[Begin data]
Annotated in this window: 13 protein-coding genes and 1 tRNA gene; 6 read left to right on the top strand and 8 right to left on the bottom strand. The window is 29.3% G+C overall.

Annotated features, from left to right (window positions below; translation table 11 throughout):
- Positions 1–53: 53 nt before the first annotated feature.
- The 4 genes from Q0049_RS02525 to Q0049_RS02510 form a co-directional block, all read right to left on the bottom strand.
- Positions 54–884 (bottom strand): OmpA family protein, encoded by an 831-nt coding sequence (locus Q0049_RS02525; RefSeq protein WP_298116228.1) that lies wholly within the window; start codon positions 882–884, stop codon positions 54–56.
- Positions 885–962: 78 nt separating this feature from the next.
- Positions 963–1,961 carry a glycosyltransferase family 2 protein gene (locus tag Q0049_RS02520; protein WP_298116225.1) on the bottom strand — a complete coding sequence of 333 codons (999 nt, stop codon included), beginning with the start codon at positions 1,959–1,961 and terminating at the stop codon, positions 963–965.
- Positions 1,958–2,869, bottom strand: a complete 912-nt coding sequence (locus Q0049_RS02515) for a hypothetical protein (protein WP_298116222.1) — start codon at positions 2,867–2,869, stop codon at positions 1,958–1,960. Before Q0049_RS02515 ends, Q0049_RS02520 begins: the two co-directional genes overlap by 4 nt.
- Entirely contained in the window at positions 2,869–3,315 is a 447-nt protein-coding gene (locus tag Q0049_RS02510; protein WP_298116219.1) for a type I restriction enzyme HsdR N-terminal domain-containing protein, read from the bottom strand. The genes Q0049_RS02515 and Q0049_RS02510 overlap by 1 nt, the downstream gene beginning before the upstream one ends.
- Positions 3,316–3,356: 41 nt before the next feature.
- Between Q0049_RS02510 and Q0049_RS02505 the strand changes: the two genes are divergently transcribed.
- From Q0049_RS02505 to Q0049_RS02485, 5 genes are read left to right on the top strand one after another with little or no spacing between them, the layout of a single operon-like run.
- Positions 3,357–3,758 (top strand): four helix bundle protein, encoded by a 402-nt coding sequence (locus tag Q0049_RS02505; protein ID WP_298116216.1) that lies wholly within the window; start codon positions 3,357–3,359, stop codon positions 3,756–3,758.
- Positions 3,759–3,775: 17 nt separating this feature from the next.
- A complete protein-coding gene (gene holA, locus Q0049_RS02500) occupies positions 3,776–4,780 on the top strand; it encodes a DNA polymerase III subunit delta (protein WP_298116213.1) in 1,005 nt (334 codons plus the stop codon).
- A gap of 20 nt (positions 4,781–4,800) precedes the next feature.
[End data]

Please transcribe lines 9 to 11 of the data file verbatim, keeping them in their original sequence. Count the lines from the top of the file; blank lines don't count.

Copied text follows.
- Entirely contained in the window at positions 2,869–3,315 is a 447-nt protein-coding gene (locus tag Q0049_RS02510; protein WP_298116219.1) for a type I restriction enzyme HsdR N-terminal domain-containing protein, read from the bottom strand. The genes Q0049_RS02515 and Q0049_RS02510 overlap by 1 nt, the downstream gene beginning before the upstream one ends.
- Positions 3,316–3,356: 41 nt before the next feature.
- Between Q0049_RS02510 and Q0049_RS02505 the strand changes: the two genes are divergently transcribed.